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Saldi, Giuseppe D.; Causserand, Carole; Schott, Jacques and Jordan, Guntram (5. December 2021): Dolomite dissolution mechanisms at acidic pH: New insights from high resolution pH-stat and mixed-flow reactor experiments associated to AFM and TEM observations. In: Chemical Geology, Vol. 584, 120521: pp. 1-14

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Recent studies of dolomite surface reactivity have shown that the processes controlling the dissolution of this mineral at the microscopic scale are still not well understood and quantified and not always consistent with the results of macroscopic observations. In the present study dolomite dissolution at pH 3 was investigated using both a macroscopic approach (pH-stat system and mixed-flow reactor) and microscopic characterization methods (atomic force and transmission electron microscopies) to quantify the release rates of Ca and Mg from bulk chemical analyses and determine the micro-topographical and chemo-structural changes that accompany the dissolution reaction.

Dolomite dissolution rates from pH-stat and mixed-flow reactor experiments conducted on two distinct dolomite natural samples were found to differ by a factor of 2 between the two samples but falling within the range of values reported in the literature. High-resolution sampling of the aqueous fluid allowed observing frequent fluctuations of the Ca/Mg ratio (1.00 ≤ Ca/Mg ≤ 1.39) and its progressive decrease towards the stoichiometric value of the solid. Such oscillations are related, at the microscopic scale, to the preferential release of Ca from the fresh mineral surface, the concurrent generation of new surface that becomes exposed to the fluid and the temporary surface Mg enrichment occurring as the consequence of the faster departure of Ca ions to the aqueous solution. According to TEM observations, this dissolution mechanism does not bring about any noticeable modification of the dolomite surface structure in contact with the aqueous solution.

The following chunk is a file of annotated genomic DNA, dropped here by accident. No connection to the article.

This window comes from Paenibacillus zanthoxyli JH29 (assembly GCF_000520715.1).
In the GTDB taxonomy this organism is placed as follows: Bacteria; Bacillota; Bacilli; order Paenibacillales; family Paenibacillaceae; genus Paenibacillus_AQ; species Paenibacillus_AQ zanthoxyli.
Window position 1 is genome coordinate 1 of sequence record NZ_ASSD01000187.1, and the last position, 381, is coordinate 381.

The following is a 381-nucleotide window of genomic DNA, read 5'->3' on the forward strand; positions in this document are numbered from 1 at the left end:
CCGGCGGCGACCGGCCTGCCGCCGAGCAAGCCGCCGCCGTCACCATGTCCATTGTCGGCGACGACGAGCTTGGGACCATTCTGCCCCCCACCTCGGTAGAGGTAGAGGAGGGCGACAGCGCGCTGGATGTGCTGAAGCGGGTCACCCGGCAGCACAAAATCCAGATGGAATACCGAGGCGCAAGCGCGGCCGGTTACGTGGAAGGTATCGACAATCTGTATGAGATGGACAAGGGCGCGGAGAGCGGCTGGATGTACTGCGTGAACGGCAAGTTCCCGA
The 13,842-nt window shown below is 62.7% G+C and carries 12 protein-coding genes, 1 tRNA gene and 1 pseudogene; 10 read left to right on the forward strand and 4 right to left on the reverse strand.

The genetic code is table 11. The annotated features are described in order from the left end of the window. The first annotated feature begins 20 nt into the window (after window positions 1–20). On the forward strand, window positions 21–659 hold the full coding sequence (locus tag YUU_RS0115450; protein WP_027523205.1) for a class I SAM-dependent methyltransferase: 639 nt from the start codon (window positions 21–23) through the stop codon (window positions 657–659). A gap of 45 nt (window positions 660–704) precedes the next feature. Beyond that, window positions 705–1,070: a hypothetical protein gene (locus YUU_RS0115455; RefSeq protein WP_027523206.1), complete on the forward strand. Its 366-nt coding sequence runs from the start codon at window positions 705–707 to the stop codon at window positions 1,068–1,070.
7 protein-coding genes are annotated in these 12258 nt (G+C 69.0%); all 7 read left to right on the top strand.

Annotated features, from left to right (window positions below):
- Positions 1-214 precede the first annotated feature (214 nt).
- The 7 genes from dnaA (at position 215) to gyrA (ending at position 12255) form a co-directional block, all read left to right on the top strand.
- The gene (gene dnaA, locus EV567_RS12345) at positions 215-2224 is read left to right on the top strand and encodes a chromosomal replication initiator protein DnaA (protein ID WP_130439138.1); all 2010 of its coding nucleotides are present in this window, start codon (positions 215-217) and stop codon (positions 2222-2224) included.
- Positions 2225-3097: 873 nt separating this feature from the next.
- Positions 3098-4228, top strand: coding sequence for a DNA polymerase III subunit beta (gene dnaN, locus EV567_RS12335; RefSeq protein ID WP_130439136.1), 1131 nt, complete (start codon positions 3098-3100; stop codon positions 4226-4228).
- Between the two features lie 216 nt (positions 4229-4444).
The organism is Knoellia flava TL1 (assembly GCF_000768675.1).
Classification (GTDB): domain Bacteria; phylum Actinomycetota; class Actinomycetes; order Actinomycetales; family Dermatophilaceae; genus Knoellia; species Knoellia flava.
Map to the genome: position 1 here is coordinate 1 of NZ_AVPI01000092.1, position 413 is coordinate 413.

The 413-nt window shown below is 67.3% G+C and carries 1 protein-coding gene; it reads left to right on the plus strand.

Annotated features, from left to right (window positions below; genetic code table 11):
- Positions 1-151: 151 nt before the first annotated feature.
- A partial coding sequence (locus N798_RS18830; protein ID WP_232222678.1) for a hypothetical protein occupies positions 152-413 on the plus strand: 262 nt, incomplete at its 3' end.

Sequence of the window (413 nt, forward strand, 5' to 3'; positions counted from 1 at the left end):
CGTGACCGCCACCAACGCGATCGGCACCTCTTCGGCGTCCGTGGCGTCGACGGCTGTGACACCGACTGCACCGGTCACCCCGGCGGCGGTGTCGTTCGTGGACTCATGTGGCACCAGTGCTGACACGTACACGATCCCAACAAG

Atomic force microscopy (AFM) experiments allowed observing the fast nucleation of high density etch pits during dissolution. The fluid effluent from the AFM cell was enriched in Ca (Ca/Mg =3.2–5.5) compared to the solution of the bulk experiments and the dolomite stoichiometry (Ca/Mg =1.01), but there was no evidence of formation of any Mg-rich secondary precipitate, contrary to what reported by previous studies with much higher Ca/Mg values. The increase of the Ca/Mg ratio in these effluents compared to the pH-stat and mixed-flow runs is likely related to the specific hydrodynamic conditions present within the AFM fluid-cell under transport-controlled dissolution regimes. The concentration of Ca aqueous ions preferentially released from the solid surface is likely further increased following their transport across the diffusive layer formed at the solid-fluid interface because of their higher diffusivity compared to aqueous Mg ions. However, the thermodynamic requirements for the formation of Mg-bearing secondary phases are unlikely to be met within this system under the investigated conditions.

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